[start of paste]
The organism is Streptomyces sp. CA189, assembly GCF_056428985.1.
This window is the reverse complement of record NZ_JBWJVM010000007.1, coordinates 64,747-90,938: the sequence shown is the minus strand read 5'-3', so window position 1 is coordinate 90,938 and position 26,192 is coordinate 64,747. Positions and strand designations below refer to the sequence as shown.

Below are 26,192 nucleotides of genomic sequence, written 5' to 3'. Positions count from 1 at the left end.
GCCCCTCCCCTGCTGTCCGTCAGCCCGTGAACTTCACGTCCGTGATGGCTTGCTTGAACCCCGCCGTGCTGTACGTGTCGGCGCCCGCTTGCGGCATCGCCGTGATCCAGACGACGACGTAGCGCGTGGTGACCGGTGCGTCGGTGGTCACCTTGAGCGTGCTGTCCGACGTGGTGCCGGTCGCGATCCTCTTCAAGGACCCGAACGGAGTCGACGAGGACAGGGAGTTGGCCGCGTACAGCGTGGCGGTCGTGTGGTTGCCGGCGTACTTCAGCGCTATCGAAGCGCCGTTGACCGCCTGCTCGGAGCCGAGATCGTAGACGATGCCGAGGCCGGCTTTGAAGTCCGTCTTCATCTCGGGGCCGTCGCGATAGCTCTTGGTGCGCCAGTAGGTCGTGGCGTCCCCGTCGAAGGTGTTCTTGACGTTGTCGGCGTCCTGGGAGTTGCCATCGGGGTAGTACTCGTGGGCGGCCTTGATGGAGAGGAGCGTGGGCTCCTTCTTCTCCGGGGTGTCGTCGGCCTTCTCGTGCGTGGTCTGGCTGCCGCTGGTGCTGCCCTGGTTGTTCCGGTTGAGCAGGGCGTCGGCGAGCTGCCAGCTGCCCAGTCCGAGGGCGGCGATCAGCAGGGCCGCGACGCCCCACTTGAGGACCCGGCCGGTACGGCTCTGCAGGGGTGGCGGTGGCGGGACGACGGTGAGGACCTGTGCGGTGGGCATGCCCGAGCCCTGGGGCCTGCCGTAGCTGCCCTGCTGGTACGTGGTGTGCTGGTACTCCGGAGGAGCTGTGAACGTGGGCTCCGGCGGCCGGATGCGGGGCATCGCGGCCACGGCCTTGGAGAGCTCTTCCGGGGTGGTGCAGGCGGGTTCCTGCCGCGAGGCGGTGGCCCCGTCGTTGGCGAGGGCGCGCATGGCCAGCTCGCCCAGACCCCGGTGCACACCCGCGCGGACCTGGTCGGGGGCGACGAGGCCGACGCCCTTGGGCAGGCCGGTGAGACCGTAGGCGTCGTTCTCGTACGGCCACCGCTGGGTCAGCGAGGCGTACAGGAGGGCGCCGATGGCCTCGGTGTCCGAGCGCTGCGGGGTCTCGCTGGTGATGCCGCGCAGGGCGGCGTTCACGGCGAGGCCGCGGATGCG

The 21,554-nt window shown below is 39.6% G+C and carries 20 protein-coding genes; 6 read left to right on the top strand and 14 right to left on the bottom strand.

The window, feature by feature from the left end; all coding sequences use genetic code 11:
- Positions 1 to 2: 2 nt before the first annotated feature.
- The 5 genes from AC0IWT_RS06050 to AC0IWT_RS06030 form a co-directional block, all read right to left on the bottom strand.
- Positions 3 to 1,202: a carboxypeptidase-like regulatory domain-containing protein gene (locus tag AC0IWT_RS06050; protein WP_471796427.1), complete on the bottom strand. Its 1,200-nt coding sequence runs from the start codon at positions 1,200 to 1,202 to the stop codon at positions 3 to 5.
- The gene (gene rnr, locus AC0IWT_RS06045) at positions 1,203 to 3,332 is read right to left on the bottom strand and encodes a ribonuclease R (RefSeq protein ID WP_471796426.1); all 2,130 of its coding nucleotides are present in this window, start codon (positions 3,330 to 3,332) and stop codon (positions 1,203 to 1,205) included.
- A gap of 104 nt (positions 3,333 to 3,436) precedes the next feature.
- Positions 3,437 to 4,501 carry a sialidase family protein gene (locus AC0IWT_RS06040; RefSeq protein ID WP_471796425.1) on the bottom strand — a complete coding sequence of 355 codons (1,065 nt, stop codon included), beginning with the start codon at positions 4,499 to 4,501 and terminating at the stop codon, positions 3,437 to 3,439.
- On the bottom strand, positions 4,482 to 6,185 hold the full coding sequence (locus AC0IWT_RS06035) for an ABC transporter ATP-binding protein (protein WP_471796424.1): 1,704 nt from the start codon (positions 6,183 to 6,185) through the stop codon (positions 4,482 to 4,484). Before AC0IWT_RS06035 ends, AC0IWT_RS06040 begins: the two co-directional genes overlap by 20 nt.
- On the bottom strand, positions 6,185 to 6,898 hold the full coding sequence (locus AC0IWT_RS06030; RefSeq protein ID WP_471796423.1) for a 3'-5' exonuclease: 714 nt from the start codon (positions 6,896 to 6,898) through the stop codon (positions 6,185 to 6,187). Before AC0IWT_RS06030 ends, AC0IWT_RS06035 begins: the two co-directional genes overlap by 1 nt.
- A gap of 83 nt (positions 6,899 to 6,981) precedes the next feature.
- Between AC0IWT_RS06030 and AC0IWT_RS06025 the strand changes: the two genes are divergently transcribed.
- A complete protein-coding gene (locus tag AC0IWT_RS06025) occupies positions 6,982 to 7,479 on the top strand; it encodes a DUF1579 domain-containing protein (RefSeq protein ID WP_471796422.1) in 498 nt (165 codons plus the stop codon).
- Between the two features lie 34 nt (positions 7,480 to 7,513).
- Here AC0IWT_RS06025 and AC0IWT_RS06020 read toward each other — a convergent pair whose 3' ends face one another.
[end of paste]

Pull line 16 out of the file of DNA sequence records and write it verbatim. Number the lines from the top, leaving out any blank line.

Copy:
- Between AC0IWT_RS06030 and AC0IWT_RS06025 the strand changes: the two genes are divergently transcribed.